Live: The Figgs @ The Hangar on the Hudson, 12/03/2021

It’s the holiday season here in Nippertown, and with that come certain local traditions.  The skating rink is open down at the Plaza, the Capital Lights are underway in Washington Park (albeit for the last time in that location), Schenectady had its Holiday Parade, and the Victorian Stroll season is off and running in Troy.  One other holiday tradition hit Troy last night, and that was the annual Christmas show from local heroes The Figgs.  After the pandemic kept them away last year, Saratoga’s favorite sons were back at The Hangar on the Hudson for their annual holiday romp for the Capital Region.

Photo by Jim Gilbert

The cozy confines of The Hangar were festooned in appropriate fashion, right down to the Christmas lights across the drum kit and the Abominable Snowman perched atop the amp.  Sometime around 8:30, the three boys from Saratoga unassumingly took the stage and began what would be a rollicking and lengthy march through their catalog.  “Boys” is more a state of mind than a calendar reference in this case.  All 50ish now, they are more than 30 years removed from the late 80s, where they were impressing at local clubs that they were too young to get into otherwise.  They have since dispersed geographically, but have stayed together throughout, touring and recording regularly.  Last night’s show demonstrated why they captivated the local scene so long ago, and why they remain just as relevant and exciting today.

For the uninitiated, The Figgs are Mike Gent (guitar, vocals), Pete Donnelly (bass, vocals), and Pete Hayes (drums, occasional vocals).  Visually, they are all quite distinct.  Donnelly has a natural youthful charisma that immediately draws your attention.  Gent, often behind sunglasses, evokes a little of the Lou Reed coolness from a certain era.  And Hayes, behind the kit with his long white beard, provides as much visual anchor as he does musically.  They are – at all times – very much themselves but at the same time a unit.  It’s a natural rapport that only comes from playing together for decades.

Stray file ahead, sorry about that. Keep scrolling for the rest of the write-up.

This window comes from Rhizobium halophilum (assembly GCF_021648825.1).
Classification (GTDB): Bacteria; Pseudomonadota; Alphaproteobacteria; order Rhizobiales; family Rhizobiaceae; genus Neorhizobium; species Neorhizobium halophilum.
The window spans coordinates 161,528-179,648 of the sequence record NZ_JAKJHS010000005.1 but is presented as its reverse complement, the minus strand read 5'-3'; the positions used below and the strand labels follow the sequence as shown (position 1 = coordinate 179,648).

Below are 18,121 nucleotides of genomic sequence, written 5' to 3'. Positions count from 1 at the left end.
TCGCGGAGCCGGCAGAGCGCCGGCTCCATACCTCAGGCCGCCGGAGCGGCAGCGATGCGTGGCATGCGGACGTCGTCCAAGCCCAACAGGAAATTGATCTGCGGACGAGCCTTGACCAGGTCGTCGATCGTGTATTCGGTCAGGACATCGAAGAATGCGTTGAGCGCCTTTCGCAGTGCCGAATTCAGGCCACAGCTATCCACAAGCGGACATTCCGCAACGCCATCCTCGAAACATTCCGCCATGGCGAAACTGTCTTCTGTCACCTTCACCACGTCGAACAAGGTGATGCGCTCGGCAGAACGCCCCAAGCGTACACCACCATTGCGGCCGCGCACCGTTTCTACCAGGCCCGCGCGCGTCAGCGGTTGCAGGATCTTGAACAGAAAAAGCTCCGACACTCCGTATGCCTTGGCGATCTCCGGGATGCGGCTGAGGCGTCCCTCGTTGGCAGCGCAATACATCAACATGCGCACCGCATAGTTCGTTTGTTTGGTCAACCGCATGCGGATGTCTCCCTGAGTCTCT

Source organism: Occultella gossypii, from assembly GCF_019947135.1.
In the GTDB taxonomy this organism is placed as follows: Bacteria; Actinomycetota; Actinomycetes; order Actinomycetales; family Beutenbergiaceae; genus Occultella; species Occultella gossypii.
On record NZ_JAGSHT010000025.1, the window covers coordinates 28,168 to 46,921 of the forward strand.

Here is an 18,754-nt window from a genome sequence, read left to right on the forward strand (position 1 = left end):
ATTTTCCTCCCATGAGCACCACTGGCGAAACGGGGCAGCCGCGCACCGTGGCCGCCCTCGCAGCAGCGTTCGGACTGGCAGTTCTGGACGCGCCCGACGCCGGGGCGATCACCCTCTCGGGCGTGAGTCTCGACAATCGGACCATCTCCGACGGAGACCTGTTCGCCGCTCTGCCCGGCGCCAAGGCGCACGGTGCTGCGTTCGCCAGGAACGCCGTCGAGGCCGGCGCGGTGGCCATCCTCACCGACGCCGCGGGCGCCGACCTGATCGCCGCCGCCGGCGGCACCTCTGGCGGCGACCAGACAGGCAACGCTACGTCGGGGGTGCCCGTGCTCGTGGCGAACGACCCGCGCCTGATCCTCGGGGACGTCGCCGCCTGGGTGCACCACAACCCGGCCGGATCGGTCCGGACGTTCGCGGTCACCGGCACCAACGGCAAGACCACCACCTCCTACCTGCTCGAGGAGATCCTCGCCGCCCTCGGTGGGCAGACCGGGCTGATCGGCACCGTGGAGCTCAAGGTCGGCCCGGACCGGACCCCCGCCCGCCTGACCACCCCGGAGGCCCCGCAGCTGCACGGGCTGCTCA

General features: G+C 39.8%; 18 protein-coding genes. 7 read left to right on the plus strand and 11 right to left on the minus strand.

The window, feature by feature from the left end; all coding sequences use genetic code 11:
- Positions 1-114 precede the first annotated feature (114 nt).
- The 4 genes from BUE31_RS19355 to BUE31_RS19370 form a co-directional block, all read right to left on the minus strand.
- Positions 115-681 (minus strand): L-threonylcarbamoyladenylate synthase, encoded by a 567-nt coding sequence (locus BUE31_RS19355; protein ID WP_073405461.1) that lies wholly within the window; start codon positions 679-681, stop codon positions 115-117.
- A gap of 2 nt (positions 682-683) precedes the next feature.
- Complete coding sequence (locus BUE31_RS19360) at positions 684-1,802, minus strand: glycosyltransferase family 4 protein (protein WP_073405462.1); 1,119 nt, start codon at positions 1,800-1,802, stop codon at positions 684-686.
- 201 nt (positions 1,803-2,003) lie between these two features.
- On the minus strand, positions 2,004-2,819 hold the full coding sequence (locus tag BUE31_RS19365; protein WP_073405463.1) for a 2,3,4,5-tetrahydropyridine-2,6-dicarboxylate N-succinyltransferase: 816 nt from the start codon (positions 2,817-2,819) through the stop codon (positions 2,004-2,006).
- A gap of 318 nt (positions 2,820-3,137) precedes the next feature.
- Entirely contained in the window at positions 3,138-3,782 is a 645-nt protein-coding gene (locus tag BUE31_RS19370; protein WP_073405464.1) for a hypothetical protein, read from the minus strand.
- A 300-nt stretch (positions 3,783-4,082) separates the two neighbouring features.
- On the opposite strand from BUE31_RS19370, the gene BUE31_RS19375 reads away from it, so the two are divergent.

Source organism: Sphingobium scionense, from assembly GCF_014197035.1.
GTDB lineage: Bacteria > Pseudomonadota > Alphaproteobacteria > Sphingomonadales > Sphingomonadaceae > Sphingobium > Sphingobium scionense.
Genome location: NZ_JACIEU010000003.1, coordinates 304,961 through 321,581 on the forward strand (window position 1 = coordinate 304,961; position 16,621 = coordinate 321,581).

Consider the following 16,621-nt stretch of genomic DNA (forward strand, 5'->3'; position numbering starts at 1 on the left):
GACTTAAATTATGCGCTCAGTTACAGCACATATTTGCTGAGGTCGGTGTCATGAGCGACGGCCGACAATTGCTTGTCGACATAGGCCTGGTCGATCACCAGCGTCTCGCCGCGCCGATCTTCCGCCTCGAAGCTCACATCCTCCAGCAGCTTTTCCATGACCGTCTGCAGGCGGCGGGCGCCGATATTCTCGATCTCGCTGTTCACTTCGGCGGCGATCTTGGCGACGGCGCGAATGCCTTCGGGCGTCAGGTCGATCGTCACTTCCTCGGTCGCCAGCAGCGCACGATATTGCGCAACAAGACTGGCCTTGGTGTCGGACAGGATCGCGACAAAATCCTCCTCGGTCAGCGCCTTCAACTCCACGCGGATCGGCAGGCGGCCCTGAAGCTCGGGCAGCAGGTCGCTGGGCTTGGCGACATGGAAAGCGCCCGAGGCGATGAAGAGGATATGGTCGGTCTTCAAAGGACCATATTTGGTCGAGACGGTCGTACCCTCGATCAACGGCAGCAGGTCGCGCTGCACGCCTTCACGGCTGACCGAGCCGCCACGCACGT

Photo by Jim Gilbert

Three or four songs in, and some things are quickly established.  One is the beauty of the power trio.  Three guys, three instruments, up close and personal.  Nothing to hide behind.  You’re either talented and shine, or…don’t.  The Figgs very much shine.  Gent’s guitar work jumps out immediately, not only on his leads but also rhythmically.  Stylistically diverse – he moves from syncopated scratches to soaring edgy riffs, to the occasional brooding moody “feel” piece.  He even claimed to use reverb for the first time last night…not sure how literal to take that.  Donnelly’s voice continues to stand up exceedingly well.  His energetic, punchy style (often ending on elevated notes) is one that could become a challenge as one ages, but absolutely no sign of that.  He’d bury some vocalists half his age.